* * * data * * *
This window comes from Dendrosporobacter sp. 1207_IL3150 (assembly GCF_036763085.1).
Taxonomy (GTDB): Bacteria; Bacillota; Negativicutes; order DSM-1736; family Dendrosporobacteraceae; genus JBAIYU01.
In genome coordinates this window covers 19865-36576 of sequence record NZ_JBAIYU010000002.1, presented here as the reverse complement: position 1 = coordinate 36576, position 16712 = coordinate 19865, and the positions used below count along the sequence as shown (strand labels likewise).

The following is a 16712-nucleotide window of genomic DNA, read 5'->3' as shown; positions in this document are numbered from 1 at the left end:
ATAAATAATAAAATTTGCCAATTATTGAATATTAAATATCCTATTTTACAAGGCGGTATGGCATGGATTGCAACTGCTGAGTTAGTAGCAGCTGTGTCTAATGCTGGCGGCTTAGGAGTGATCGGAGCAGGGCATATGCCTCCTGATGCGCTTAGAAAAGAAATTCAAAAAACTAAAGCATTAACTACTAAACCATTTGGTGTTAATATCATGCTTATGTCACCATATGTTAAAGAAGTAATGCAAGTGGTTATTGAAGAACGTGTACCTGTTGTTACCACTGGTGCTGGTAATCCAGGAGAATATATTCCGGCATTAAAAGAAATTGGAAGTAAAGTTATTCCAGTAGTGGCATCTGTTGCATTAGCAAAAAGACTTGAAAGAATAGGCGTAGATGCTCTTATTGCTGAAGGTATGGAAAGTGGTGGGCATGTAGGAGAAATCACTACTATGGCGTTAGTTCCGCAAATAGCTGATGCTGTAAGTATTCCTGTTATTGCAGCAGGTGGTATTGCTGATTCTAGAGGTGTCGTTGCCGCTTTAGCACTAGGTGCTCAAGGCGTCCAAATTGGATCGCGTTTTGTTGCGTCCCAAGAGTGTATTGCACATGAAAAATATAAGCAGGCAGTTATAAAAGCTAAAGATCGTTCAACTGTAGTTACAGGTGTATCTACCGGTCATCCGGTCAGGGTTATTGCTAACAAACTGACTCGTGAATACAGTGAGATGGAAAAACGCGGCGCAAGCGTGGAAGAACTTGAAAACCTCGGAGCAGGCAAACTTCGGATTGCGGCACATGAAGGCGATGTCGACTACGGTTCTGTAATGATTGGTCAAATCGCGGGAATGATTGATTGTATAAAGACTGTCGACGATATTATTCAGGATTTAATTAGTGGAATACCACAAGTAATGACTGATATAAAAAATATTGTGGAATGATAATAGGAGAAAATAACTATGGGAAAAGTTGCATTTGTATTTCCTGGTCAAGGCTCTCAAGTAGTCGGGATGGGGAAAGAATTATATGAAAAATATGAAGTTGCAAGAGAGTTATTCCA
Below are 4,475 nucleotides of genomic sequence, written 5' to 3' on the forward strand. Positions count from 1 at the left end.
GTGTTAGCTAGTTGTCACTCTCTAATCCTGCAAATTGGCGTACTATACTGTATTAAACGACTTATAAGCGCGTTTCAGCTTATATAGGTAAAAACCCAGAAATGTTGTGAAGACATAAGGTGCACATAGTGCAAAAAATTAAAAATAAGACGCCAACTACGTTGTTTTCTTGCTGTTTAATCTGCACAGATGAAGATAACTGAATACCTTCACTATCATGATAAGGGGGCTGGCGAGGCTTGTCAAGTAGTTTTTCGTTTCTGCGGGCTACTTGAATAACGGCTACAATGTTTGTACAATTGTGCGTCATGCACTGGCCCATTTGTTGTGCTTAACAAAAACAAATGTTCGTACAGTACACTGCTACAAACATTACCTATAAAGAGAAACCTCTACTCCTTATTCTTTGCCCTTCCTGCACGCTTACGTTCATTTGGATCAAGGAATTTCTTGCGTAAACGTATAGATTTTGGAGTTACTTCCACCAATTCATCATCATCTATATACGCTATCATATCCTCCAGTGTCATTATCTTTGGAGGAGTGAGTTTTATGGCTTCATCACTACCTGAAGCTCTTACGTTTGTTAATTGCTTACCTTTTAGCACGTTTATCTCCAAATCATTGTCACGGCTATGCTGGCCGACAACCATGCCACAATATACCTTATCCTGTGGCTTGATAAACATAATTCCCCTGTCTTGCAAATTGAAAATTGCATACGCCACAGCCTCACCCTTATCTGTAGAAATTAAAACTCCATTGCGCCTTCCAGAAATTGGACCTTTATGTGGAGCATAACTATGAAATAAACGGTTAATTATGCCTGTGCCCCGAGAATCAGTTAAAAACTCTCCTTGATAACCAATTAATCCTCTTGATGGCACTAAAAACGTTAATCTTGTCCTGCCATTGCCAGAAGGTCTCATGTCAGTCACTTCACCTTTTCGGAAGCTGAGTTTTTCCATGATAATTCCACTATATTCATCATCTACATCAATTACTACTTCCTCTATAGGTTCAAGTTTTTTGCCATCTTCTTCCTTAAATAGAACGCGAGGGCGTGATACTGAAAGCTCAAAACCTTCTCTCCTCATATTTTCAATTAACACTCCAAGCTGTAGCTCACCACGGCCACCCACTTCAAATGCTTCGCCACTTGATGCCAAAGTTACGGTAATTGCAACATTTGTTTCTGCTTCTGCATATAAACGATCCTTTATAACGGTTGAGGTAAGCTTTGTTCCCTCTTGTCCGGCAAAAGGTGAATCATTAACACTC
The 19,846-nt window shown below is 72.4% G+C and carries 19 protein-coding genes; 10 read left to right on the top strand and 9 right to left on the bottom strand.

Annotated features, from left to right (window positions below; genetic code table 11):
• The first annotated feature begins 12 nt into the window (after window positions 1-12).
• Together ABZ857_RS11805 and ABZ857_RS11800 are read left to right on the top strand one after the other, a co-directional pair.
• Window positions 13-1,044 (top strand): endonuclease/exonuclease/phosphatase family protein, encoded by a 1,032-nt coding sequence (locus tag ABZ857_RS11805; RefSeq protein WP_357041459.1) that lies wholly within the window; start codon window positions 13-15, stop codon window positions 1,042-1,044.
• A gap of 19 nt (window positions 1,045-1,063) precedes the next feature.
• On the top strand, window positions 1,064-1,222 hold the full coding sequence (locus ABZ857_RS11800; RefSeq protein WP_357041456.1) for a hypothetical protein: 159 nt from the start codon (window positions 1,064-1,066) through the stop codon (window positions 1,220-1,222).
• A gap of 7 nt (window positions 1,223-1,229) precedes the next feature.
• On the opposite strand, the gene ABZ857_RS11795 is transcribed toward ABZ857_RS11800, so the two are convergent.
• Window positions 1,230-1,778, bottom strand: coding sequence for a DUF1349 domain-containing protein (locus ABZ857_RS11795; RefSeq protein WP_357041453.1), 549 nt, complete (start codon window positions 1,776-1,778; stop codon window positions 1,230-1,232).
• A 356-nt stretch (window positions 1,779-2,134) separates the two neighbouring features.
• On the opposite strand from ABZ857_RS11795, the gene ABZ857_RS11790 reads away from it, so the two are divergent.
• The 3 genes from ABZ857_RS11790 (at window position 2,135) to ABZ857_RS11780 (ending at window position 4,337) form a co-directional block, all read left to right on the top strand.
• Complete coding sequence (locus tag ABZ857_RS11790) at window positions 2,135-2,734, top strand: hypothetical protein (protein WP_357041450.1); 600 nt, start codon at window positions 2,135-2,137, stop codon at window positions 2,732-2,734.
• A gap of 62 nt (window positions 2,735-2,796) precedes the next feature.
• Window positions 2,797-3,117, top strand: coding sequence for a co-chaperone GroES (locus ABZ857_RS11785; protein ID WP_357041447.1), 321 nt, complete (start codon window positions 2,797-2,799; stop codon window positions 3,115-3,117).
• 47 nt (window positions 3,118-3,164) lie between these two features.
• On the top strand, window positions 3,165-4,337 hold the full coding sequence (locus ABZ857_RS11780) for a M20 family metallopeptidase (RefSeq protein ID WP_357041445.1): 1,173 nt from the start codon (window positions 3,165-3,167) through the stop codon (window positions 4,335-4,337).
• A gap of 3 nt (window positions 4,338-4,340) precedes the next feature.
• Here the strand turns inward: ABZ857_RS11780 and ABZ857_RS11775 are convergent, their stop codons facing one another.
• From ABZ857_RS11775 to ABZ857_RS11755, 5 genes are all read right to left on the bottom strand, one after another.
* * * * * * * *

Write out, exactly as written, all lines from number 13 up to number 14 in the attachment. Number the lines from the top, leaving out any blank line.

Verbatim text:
• A gap of 19 nt (window positions 1,045-1,063) precedes the next feature.
• On the top strand, window positions 1,064-1,222 hold the full coding sequence (locus ABZ857_RS11800; RefSeq protein WP_357041456.1) for a hypothetical protein: 159 nt from the start codon (window positions 1,064-1,066) through the stop codon (window positions 1,220-1,222).